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Prog Retin Eye Res. 2003 Nov;22(6):721-48.

Retinal and choroidal angiogenesis: pathophysiology and strategies for inhibition.

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1
School of Medicine, University of New Mexico, Albuquerque, USA. adas@unm.edu

Abstract

Retinal angiogenesis and choroidal angiogenesis are major causes of vision loss, and the pathogenesis of this angiogenesis process is still uncertain. However, several key steps of the angiogenic cascade have been elucidated. In retinal angiogenesis, hypoxia is the initial stimulus that causes up regulation of growth factors, integrins and proteinases, which result in endothelial cell proliferation and migration that are critical steps in this process. Once the endothelial tube is formed from the existing blood vessels, maturation starts with recruitment of mural cell precursors and formation of the basement membrane. Normally, there is a tight balance between angiogenic factors and endogenous angiogenesis inhibitors that help to keep the angiogenic process under control. Although the steps of choroidal angiogenesis seem to be similar to those of retinal angiogenesis, there are some major differences between these two processes. Several anti-angiogenic approaches are being developed in animal models to prevent ocular angiogenesis by blocking the key steps of the angiogenic cascade. Based on these pre-clinical studies, several anti-angiogenic clinical trials are ongoing in patients with diabetic retinopathy and age-related macular degeneration. This review discusses the pathogenesis of retinal and choroidal angiogenesis, and alternative pharmacological approaches to inhibit angiogenesis in ocular diseases.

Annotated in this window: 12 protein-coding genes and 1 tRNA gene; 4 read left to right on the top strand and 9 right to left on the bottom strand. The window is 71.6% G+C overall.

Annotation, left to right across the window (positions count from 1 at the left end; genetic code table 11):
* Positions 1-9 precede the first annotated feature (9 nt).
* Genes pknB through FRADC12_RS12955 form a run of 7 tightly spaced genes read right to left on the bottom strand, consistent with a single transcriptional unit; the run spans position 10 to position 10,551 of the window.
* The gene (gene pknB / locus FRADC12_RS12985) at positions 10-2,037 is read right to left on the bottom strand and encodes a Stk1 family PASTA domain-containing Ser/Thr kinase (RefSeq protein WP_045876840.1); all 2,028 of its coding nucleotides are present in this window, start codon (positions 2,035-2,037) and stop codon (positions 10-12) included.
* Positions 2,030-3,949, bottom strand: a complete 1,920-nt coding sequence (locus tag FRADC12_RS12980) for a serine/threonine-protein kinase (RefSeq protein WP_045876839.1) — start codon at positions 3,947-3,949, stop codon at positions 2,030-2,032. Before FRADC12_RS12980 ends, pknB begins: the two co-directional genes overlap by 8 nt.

PMID:
14575722
[Indexed for MEDLINE]
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